UAVSAR (Unmanned Aerial Vehicle Synthetic Aperture Radar)
UAVSAR is a NASA L-band SAR (Synthetic Aperture) compact pod-mounted polarimetric instrument for interferometric repeat-track observations that is being developed at JPL and at the NASA/DFRC (Dryden Flight Research Center) in Edwards, CA. The radar will be designed to be operable on a UAV (Unpiloted Aerial Vehicle) but will initially be demonstrated on a on a NASA Gulfstream III aircraft (C-20A/G-III). The system will nominally operate at altitudes of ~ 13,800 m. The program was initiated in the timeframe 2003/4 as an Instrument Incubator Project (IIP) funded by ESTO (Earth Science and Technology Office) of NASA. 1) 2) 3) 4) 5) 6)
The primary objective of the side-looking UAVSAR instrument is to accurately map crustal deformations associated with natural hazards, such as volcanoes and earthquakes. Topographic information is derived from phase measurements that, in turn, are obtained from two or more passes over a given target region. The frequency of operation, approximately 1.26 GHz, results in radar images that are well-correlated from pass to pass. Polarization agility facilitates terrain and land-use classification.
The design of the UAVSAR focuses on two key challenges:
• First, repeat pass measurements need to be taken from flight paths that are nearly identical. This instrument utilizes real-time GPS that interfaces with the platform flight management system (FMS) to confine the repeat flight path to within a 10 m tube over a 200 km course in conditions of calm to light turbulence. The FMS is also referred to as the PPA (Platform Precision Autopilot).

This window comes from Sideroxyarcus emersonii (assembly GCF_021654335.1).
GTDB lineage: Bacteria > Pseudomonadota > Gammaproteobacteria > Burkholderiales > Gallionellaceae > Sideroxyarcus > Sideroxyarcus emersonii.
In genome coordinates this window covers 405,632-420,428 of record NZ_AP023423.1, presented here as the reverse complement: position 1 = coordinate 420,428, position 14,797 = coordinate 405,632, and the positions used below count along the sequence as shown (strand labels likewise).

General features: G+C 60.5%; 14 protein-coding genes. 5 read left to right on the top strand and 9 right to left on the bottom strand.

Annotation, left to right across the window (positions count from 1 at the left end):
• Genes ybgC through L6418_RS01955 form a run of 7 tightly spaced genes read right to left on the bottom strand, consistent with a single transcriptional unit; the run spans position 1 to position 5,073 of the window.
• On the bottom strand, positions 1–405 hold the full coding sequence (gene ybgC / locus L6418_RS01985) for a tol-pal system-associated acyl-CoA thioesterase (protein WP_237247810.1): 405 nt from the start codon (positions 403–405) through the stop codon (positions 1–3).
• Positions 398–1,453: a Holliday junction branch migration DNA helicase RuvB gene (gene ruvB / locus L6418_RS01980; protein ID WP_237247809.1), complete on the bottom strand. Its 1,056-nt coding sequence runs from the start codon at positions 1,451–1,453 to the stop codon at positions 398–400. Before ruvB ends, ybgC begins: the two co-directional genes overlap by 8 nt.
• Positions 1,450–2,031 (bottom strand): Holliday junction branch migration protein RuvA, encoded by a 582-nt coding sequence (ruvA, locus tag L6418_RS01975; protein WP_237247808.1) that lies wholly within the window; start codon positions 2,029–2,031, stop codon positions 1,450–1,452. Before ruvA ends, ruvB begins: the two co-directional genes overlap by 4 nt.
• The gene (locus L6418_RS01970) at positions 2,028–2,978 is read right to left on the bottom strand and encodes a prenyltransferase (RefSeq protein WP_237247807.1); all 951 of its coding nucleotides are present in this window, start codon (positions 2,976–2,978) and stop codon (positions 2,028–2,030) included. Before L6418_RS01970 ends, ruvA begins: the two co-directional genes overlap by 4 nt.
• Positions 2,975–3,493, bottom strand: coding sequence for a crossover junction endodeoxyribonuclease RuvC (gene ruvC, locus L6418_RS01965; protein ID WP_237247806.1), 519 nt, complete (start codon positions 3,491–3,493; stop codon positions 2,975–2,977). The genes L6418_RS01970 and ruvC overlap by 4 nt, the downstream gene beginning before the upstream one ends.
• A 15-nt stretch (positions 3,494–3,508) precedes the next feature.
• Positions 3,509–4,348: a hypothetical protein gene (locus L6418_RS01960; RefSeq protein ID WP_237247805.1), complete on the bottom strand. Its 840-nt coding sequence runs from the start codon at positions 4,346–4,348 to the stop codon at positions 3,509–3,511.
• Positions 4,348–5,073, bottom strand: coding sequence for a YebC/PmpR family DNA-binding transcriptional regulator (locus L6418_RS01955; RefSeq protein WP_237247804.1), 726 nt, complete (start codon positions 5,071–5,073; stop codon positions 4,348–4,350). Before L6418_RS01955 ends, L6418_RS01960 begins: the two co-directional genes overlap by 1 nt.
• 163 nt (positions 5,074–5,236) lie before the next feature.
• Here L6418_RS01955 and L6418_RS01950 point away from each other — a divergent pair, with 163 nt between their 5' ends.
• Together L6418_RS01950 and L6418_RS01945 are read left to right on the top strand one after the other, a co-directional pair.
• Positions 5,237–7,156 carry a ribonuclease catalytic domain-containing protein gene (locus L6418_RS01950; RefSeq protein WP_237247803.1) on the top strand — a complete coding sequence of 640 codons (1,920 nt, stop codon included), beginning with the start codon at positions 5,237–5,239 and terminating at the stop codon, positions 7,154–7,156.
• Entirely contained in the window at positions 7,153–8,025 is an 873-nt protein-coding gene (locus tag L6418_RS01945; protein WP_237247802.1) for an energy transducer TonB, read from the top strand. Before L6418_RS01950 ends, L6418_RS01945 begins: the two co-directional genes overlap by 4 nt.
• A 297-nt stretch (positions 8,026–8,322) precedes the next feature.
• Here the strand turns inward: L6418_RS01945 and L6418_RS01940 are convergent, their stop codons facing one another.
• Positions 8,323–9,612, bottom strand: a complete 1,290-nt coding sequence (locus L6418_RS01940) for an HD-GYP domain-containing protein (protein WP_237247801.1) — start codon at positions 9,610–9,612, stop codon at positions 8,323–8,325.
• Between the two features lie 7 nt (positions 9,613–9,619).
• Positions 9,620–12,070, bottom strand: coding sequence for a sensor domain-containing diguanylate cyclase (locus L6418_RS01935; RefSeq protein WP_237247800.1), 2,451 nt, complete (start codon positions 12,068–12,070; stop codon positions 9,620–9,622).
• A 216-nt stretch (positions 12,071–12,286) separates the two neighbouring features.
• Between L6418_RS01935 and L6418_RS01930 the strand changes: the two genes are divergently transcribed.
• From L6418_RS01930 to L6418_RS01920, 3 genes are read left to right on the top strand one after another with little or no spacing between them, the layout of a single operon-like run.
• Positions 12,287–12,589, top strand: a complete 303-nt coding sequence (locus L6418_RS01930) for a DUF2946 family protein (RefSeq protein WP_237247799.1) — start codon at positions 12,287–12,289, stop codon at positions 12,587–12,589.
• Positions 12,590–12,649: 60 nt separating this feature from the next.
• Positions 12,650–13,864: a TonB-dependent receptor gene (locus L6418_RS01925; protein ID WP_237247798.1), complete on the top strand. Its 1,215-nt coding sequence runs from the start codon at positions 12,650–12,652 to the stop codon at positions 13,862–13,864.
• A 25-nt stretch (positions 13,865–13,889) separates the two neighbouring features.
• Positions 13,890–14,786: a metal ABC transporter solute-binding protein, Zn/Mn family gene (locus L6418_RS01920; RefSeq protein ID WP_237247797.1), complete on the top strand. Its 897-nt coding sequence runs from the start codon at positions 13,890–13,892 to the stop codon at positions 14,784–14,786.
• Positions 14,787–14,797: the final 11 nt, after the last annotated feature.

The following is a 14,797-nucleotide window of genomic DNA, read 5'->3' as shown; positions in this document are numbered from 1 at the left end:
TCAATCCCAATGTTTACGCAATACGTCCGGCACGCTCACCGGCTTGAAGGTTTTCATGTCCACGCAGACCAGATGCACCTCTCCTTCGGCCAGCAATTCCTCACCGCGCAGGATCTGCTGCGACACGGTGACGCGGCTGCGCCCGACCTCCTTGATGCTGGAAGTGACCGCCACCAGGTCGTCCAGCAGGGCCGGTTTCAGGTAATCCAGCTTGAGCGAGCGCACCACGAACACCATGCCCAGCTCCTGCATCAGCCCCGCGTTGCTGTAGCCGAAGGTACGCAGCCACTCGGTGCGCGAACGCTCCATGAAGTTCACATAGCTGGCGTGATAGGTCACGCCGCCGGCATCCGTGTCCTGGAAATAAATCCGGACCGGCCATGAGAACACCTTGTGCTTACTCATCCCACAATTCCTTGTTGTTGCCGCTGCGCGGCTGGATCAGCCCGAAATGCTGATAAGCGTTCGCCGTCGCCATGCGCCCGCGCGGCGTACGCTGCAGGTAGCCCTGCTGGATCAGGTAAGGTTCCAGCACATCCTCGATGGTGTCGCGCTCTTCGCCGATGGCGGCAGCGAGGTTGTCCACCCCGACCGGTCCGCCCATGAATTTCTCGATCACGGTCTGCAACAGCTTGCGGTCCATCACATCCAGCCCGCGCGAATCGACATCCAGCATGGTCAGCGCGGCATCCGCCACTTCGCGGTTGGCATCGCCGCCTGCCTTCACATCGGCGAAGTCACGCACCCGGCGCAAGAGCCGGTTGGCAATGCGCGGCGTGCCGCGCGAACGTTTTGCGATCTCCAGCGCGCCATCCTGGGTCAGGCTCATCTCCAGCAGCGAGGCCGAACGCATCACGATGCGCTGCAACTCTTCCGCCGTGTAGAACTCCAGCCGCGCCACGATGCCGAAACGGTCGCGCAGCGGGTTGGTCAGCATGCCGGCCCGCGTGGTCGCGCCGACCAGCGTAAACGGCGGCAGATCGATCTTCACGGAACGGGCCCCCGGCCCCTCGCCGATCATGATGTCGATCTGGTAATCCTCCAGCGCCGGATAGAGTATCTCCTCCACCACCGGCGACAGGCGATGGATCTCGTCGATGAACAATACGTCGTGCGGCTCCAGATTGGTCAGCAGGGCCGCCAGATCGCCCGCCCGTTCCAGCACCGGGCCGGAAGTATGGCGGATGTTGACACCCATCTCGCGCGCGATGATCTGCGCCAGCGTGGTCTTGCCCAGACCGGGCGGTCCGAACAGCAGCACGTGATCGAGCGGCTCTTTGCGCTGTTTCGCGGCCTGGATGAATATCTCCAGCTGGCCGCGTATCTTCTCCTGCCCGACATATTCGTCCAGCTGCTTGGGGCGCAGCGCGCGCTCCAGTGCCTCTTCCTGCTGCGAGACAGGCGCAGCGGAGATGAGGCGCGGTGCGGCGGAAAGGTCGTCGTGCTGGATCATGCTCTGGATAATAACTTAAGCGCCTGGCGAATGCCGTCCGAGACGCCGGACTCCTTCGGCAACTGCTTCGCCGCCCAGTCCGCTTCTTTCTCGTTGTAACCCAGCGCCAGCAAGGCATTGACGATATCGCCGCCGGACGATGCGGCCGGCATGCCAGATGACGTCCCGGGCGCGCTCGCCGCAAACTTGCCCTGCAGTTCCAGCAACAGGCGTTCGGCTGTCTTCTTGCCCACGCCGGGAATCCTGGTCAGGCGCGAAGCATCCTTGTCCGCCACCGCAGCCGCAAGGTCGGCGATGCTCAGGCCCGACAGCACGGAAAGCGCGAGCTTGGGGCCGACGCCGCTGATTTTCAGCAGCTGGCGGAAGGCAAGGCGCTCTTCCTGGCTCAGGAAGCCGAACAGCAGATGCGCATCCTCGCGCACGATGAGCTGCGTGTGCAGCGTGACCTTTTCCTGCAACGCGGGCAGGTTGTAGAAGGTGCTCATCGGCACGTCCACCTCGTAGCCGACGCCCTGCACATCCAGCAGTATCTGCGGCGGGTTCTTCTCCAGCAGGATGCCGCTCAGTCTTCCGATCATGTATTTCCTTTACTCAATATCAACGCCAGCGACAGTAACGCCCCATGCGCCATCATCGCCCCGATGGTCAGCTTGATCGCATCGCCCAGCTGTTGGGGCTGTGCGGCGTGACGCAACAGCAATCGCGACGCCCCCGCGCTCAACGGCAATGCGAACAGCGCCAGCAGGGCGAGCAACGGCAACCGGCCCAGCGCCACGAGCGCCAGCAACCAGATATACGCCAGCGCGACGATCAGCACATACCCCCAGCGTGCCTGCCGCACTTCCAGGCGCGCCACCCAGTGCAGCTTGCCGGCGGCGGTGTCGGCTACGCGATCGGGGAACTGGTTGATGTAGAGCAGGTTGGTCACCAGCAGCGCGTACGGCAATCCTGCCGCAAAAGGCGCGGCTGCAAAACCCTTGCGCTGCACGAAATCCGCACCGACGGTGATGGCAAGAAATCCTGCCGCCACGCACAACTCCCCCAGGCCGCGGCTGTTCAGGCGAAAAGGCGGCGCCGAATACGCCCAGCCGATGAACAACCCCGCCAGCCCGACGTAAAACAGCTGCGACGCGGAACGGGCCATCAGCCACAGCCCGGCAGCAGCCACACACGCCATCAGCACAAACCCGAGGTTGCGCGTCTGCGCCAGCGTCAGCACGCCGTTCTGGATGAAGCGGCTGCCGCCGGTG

• Secondly, the radar vector from the aircraft to the ground target area must be similar from pass to pass. This is accomplished with an actively scanned antenna designed to support electronic steering of the antenna beam with a minimum of 1º increments over a range to exceed ±15º in the flight direction.
The UAVSAR radar is designed from the beginning as a miniaturized polarimetric L-band radar for repeat-pass and single-pass interferometry with options for along-track interferometry and additional frequencies of operation. By designing the radar to be housed in an external unpressurized pod, it has the potential to be readily ported to other platforms such as the Predator or Global Hawk UAVs. Initial testing is being carried out with the NASA Gulfstream III aircraft, which has been modified to accommodate the radar pod and has been equipped with precision autopilot capability developed by NASA Dryden Flight Research Center.
The UAVSAR project will also serve as a technology test bed. As a modular instrument with numerous plug-and-play components, it will be possible to test new technologies for airborne and spaceborne applications.
Figure 1: UAVSAR radar pod attached to GulfStream III, showing rectangular antenna radome (image credit: NASA/JPL)
Status of the UAVSAR implementation and campaign services
• December 13, 2021: NASA and NOAA (National Oceanic and Atmospheric Administration) scientists are teaming up to test remote sensing technology for use in oil spill response. 7)